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Lysee, I understand that you are torn by the affair you're having and the pain you are feeling from the current separation between you and your lover. It is so thick I can feel it in your writing. The connection you feel to your lover may seem to be an unbearable thing to break now or in the future, but if you truly want to save your sanity and your marriage you'll do the hardest thing you think you'll ever have to do. It will break your heart, or at least feel like that's what's happening but what you're really doing is breaking the pattern of reliance upon your lover that you established however long ago to fill the void that was sorely missing from your marriage. This person meets a major need for you, perhaps many, and the addiction to what they give you can only be severed cold turkey. That's the beauty and pain of affairs. They are entirely unpredictable and there is always pain to be met at the ending of one. There is no escape. We don't want to bring ourselves pain so like a drug addict we'd rather continue taking the drugs we know are bad for us, that destroy our soul, and who we are as a person, instead of accepting the pain of what's to come, because out of that pain will come redemption and healing for yourself. You need this. There is no other way. If you want to save your marriage, resign yourself to doing the right thing. You may need to build yourself up to it, or you may need to reach absolute bottom like so many affair partners. You will likely also be saving this young man who at 25 years old still has a lot to learn about what it means to be a man and to please a woman. I wish the absolute best to you... and your family.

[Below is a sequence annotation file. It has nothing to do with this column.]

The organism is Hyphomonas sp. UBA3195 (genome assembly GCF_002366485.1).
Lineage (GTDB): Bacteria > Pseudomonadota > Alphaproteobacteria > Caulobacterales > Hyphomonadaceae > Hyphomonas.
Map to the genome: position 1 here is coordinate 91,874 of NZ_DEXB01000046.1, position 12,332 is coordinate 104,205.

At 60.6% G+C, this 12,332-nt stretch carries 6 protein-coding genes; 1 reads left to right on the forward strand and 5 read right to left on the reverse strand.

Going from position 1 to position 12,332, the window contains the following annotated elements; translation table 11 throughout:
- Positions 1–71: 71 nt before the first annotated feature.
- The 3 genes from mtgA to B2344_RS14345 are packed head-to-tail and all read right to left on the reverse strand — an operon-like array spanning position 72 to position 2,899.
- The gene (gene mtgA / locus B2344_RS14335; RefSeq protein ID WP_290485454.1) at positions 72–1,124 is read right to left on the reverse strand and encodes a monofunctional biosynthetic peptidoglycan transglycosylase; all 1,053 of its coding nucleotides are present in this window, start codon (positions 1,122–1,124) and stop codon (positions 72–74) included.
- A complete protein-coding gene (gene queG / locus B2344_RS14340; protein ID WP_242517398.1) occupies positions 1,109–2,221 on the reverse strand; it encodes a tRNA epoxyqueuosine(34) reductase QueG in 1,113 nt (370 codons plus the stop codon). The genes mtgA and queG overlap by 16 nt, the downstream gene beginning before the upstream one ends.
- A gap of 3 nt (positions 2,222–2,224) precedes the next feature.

Thank you, Ang... so very much.
What started out as friendship can continue as friendship, but not right now. That scenario is likely not possible nor is it healthy to continue in your roles as each others friend until you both have healed from the affair. What you need is a friend that will listen to you and give you genuine advice while remaining objective. Someone not influenced by emotions. You will reach that point where the friendship can possibly resume, and the sooner you start coming to terms with hard questions, like what, where, when, why and how it happened. Get through all of that, each of you, independent of the other, and you can truly hold onto your friendship. Just like with affairs, friendships take two to tangle. And just like with getting over one, it takes time to establish and re-establish. If the other person isn't interested, as difficult as it may be in the short and possibly long haul, you have to move forward. Good luck with everything. Now is the time to focus on yourself.
Thank you my dear Mello.
Thanks Mello :)